Browsing Tag

Cocktails

The Uncommon Life

3 Cocktails to Celebrate Cinco de Mayo

April 26, 2016

Editor’s Note: Alex Abbott Boyd is obsessed with cocktails. Fascinating and colorful histories, hidden bars, innovative ingredients – he’s hooked on it all. Once he’d devoured every book he could find on mixology, he began experimenting at home with his own drink recipes. Meanwhile, hoping to become an entrepreneur, he was searching for a product he could be truly passionate about. You can see where this is going, right?

In 2012, one year out of college, Alex founded his own company, Cocktail Crate, to sell cocktail mixes based on everything he’d learned about the craft. Initially, each bottle was handmade and labeled by Alex in his home borough of Queens, and deliveries were made to local stores via the NYC subway. Today, Alex is excited to be working seemingly non-stop to bring the mixers to more and more people who appreciate a really good cocktail!

We asked Alex for some cocktail recipes to celebrate Cinco de Mayo, and he delivered con mucho gusto!

Cocktail Mixer | UncommonGoods Continue Reading…

Gift Guides

From Beer to Booze: Gift Picks for the Home Bartender

November 13, 2015

Bar Gifts | UncommonGoods

Their fridge is fully-stocked with the perfect combination of craft brews and classic beers. Their wine rack is loaded with reds, whites, and maybe even a bit of the bubbly. And don’t even get them started on what it takes to mix the perfect cocktail–the glass, the garnish, whether it’s shaken or stirred–they have all of the details down. That’s right, we’re talking about the Home Bartender. Chances are, you know one of these masterful mixologists, so we’ve gathered a collection of gifts that will surely make any adult beverage connoisseur raise their glass.

Continue Reading…

Uncommon Knowledge

Uncommon Knowledge: Want To Get To Know Bitters Better?

September 25, 2015

Cocktail Bitters Set | UncommonGoods

Drinks have been using bitters—alcohol infused with herbs, spices, and botanicals—to create their signature cocktails since the 18th century. They balance a drink’s flavor and aroma, while also cutting any over-the-top sweetness. On their own, however, they’re rather unpleasant. Employing the commonly held belief that anything that tastes unpleasant must be good for you, bitters manufacturers in the 18th Century began claiming that the potions could cure everything from malaria to indigestion. During the Civil War, the Union Army purchased whole train cars of bitters to act as “a positive protective against the fatal maladies of the Southern swamps, and the poisonous tendency of the impure rivers and bayous.” Though the actual medical benefits were, in fact, next to nothing, the 94-proof potency certainly helped to steel nerves. Finally, in the 20th century, the government stepped in and put a stop to the false medical claims and shortly after, all but a few bitters brands began to die off. The few remaining bitters were quickly picked up by savvy bartenders who helped usher a classic cocktail revival in the 1990s. A second classic cocktail boost during the 2010s and the drinking-as-DIY phenomenon gave them a third resurgence that’s still going strong today.

Cocktail Bitters Set | $34.99

Maker Stories

Alyson Thomas’ Creative Cocktail Illustrations & Other Adventures in Art

June 18, 2015

Alyson Thomas | UncommonGoods

Attorney-turned-illustrator Alyson Thomas has always loved drawing, painting, and making things, but says she “didn’t think anything of it” until she was voted “most creative” in her college dorm. She didn’t exactly leap from law school to illustrating designs like the ones featured on our Cocktail Diagram Glasses, either.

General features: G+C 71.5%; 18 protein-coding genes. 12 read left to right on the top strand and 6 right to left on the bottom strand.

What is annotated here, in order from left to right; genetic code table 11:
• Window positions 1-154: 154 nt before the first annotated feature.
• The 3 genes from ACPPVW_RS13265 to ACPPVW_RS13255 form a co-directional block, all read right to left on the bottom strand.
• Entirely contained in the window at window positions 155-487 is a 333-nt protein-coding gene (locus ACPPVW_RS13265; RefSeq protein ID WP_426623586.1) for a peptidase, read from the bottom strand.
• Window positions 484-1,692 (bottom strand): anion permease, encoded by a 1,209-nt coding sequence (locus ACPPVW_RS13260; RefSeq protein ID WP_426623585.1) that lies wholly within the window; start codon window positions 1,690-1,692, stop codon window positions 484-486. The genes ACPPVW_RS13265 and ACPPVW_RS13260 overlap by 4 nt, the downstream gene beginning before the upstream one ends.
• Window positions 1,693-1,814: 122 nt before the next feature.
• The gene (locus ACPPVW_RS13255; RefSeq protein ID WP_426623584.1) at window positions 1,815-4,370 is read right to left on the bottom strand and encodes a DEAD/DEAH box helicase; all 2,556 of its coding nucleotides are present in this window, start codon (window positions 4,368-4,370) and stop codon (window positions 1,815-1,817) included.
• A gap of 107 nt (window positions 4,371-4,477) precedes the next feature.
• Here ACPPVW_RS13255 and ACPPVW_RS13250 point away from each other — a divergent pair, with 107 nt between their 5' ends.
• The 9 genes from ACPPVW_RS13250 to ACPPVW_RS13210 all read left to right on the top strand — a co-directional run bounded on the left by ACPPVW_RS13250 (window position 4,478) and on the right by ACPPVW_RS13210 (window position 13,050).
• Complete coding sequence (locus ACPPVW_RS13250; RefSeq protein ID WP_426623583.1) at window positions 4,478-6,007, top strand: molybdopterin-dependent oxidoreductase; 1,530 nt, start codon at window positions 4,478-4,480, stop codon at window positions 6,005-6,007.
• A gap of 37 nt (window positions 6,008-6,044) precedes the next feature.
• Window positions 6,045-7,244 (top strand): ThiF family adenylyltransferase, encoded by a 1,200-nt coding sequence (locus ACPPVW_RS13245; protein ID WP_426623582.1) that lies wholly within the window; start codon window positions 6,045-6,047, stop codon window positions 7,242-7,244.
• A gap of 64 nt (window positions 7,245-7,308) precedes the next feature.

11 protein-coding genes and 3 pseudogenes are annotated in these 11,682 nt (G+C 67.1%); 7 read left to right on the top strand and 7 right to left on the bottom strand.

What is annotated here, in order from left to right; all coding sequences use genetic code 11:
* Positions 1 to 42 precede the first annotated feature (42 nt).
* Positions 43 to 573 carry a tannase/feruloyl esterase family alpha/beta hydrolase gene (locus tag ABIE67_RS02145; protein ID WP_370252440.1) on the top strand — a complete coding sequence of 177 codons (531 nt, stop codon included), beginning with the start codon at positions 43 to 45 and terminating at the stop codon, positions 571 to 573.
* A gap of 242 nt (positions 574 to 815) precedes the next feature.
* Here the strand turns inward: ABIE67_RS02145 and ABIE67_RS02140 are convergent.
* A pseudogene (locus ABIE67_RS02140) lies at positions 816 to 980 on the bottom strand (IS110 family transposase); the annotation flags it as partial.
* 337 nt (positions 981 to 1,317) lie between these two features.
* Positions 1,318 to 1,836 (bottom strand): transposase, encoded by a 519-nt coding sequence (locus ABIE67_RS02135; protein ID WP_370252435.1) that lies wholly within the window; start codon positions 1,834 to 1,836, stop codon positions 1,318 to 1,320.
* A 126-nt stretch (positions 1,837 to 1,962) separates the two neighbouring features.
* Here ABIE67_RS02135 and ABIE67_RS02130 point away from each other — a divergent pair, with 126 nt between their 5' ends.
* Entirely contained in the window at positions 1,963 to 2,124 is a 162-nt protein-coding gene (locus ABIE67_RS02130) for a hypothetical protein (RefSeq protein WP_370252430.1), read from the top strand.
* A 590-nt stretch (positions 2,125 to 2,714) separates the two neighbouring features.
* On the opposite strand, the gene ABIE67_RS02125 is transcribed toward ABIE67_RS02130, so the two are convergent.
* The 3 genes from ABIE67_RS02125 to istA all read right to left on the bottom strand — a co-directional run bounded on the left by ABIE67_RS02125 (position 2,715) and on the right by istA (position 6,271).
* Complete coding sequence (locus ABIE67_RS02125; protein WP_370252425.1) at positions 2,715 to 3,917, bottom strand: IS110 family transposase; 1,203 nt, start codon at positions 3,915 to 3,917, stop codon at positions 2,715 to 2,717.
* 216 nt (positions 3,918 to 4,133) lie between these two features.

Alyson’s career started in a very different place–the Department of Homeland Security. From doodling on sticky notes in meetings, to turning in her badge and spending a year on a drawing project, Alyson’s love of illustration grew and eventually blossomed into a full-time business. 

She took a break from diagramming delicious things, visiting “nerdy cocktail bars,” and generally being awesome, to answer a few questions about quitting her day job and the creative endeavors that followed.

Bloody Mary Diagram Glasses | UncommonGoods

Back when you were working as an attorney, did you ever find yourself doodling on documents or daydreaming about creating art when you were trying to prepare for a case? If so, what did you doodle and/or dream about?

Ha! Kind of. My attorney job was as an Asylum Officer for the Department of Homeland Security, where I’d interview people seeking political asylum here in the United States. (Yes, I had a badge.)  As you might imagine, it was a pretty intense and emotionally-draining job, so I didn’t have downtime while working. But, during a mandatory 6-week training program on a federal base in Georgia, I did do a fair amount of drawing on Post-Its during our 8-hour/day classes. At that point, I had been already doing the job for months, so drawing helped me stay sane during the often repetitive classes. That training period was also the first time I received feedback on my artwork from strangers, and it was overwhelmingly positive. I remember being pretty surprised at the time; they were just pen doodles on Post-Its!

A lot of my old notes from in-house training also have doodles — a little sad character named Blocky, smoke explosions, jars–on them. I’ve always been the type of person who can pay attention a little better when my hands are busy. Looking back on the doodles I made during that time though, and I’d have to say they were a little dark. Well, at least a weird hybrid of cute and dark.

Alyson's Food Diary

What inspired you to take that leap and “quit your day job” to pursue art full time? How did you initially become interested in illustrating?